Nov. 8, 1907
Mars F. Baumgardt is an interesting young man with an even more interesting project: a radio-controlled boat. Although many students’ projects are on display at the 30th Street School, including those of Mars’ brother Howard, it is the boat controlled by wireless telegraphy that interests The Times.
“As nearly as a layman in the rudiments of electricity can understand the proposition, the scheme is about as follows, in brief: The current sent to the boat by wireless is conveyed into a lower compartment, and is the means of setting a clock. This clock in turn moves two levels, sending the boat in a given direction,” The Times says.
Mars, 16, and Howard, 13, are the sons of B.R. Baumgardt, a noted scientist who was involved in establishing the Mt. Wilson Observatory. The entire basement of the Baumgardt home at 626 W. 30th St. has been turned over to the boys for a laboratory, The Times says, “their mother believing in allowing genius to have free swing.”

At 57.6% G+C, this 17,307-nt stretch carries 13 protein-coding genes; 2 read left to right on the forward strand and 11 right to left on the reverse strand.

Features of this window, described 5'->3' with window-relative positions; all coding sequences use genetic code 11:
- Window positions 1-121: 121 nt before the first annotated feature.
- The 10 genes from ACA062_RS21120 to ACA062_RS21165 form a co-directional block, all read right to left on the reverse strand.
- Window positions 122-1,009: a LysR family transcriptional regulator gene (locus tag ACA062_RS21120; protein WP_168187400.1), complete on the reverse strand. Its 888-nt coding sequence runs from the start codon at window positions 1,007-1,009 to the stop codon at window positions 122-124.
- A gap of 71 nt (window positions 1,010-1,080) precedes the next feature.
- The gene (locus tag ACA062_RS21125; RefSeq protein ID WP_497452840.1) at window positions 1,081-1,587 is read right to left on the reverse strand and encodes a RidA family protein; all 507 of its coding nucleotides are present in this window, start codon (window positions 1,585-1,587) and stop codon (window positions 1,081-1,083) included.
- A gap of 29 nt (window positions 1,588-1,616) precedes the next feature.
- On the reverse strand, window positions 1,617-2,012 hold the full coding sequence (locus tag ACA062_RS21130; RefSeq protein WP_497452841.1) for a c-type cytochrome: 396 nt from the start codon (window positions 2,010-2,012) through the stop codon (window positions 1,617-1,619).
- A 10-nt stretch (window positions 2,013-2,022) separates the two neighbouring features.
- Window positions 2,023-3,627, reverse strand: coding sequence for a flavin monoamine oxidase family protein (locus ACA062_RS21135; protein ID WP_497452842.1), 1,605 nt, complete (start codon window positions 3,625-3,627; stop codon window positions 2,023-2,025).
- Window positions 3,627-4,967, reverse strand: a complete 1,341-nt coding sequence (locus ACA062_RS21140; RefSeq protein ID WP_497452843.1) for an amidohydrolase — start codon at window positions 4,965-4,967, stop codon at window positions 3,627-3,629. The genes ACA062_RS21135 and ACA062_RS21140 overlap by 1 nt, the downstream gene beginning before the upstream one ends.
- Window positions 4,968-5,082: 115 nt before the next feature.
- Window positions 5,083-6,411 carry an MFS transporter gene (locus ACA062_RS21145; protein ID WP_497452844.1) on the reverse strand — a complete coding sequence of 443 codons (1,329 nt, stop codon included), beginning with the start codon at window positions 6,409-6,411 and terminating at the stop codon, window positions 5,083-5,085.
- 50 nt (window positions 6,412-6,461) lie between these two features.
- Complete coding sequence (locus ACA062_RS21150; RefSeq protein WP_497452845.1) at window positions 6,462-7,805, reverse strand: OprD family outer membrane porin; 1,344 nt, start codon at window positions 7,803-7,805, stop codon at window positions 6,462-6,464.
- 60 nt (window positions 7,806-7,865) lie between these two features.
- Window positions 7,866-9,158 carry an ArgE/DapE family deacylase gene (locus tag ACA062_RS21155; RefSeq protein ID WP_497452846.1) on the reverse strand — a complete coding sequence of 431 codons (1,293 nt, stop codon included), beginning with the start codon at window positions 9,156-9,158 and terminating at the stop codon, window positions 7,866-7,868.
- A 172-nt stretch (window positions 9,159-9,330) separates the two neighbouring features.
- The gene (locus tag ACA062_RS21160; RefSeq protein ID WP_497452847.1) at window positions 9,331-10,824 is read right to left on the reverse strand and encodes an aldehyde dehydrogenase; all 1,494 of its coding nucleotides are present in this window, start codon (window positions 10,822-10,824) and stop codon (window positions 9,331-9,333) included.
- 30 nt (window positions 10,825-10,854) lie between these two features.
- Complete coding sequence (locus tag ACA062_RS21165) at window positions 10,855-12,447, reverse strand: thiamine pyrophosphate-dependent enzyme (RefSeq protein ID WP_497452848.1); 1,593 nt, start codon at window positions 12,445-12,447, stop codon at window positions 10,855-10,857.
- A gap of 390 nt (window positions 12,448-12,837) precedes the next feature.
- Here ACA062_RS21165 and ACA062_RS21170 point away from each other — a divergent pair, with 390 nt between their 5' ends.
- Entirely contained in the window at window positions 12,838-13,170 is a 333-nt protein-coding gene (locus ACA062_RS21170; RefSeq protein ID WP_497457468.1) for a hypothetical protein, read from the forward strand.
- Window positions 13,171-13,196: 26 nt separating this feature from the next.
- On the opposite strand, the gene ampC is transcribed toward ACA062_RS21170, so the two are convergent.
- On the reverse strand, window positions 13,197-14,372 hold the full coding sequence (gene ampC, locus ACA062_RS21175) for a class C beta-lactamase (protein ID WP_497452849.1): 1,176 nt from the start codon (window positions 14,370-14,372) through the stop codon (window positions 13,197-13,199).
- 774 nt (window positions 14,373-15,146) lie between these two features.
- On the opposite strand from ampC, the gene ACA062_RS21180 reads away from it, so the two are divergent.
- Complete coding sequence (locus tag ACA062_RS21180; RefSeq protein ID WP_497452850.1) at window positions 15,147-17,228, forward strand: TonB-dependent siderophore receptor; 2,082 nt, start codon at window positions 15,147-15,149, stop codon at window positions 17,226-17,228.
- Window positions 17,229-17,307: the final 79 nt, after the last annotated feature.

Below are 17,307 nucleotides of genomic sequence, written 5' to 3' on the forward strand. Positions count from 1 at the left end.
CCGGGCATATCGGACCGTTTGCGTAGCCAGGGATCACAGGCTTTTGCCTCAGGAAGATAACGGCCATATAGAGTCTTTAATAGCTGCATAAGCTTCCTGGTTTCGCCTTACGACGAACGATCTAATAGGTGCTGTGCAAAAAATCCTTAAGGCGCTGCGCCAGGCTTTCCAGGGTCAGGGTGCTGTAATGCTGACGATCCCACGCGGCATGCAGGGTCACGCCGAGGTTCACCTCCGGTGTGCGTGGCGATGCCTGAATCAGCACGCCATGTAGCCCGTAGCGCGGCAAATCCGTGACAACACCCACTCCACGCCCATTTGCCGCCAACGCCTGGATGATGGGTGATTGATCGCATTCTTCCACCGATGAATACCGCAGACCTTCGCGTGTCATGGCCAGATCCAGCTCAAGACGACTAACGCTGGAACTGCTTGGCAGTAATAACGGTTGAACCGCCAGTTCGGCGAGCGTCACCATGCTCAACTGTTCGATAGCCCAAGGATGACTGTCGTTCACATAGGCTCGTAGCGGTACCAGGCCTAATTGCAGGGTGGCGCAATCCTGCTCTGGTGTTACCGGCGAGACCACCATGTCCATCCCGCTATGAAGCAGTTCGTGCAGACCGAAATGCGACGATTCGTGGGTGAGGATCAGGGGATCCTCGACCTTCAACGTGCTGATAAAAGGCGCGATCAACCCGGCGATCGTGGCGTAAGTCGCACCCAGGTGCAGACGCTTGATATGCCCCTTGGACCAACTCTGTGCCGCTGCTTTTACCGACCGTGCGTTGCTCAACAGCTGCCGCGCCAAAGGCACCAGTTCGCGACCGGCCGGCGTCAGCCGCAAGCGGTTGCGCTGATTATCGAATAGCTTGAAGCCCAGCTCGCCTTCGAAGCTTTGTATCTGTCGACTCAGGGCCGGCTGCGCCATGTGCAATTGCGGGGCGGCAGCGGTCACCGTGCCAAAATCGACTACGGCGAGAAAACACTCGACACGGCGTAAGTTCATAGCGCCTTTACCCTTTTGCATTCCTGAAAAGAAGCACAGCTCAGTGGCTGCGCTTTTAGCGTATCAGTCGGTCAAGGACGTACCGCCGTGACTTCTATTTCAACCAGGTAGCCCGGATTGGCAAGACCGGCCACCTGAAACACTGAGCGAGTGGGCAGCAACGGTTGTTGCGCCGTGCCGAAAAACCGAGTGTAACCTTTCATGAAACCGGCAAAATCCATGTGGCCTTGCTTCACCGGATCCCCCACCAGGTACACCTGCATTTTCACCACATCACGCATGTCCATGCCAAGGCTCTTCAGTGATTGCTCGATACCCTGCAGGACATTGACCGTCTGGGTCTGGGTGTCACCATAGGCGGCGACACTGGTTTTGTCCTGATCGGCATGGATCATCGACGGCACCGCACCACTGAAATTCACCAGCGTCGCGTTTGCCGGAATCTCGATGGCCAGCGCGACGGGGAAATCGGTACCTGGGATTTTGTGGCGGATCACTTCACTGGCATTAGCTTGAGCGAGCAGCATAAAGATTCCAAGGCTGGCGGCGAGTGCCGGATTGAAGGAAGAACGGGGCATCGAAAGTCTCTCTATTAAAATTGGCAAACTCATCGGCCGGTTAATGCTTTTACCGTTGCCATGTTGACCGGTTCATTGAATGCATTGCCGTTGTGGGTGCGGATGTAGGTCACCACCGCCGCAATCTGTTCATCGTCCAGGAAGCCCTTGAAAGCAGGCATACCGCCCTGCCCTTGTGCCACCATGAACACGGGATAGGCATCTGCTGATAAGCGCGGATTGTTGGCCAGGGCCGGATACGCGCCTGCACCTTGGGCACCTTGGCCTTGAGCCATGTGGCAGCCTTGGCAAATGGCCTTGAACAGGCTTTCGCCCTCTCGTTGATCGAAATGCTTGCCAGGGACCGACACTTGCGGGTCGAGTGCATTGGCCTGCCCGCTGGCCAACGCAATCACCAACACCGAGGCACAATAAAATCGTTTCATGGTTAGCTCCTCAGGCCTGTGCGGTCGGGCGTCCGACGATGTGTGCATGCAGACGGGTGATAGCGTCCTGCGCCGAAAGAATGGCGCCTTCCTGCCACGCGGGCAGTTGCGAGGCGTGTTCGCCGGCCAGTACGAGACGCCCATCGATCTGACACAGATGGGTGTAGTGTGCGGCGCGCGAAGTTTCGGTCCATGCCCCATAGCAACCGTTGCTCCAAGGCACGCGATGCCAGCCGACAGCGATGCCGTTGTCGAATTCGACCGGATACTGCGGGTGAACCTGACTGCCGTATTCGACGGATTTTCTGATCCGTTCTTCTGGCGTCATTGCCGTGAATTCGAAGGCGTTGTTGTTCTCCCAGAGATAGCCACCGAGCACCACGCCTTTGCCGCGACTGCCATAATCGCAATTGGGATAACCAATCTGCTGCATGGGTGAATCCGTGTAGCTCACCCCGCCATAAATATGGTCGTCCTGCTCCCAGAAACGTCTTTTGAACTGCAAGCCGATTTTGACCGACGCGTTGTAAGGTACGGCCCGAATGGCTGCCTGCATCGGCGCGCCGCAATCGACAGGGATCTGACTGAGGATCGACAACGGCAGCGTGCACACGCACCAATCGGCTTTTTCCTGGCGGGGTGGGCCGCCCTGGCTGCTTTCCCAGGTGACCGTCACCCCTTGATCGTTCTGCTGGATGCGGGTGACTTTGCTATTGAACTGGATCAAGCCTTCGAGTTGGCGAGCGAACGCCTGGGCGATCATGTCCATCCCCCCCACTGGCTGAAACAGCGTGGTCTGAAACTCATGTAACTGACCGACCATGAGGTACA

And what of Mars F. Baumgardt? A Proquest search turns up hundreds of later entries on the boy genius. In a few years, he was director of the W. A. Clark Jr. Observatory on West Adams and by the 1920s was a regular on radio station KHJ, discussing astronomy.
He was an optometrist by trade and an astronomer by avocation, as well as serving on the park commission in the 1930s. He died Nov. 25, 1950, at the age of 60. His brother Howard, below, a dentist, died in 1966 at the age of 71.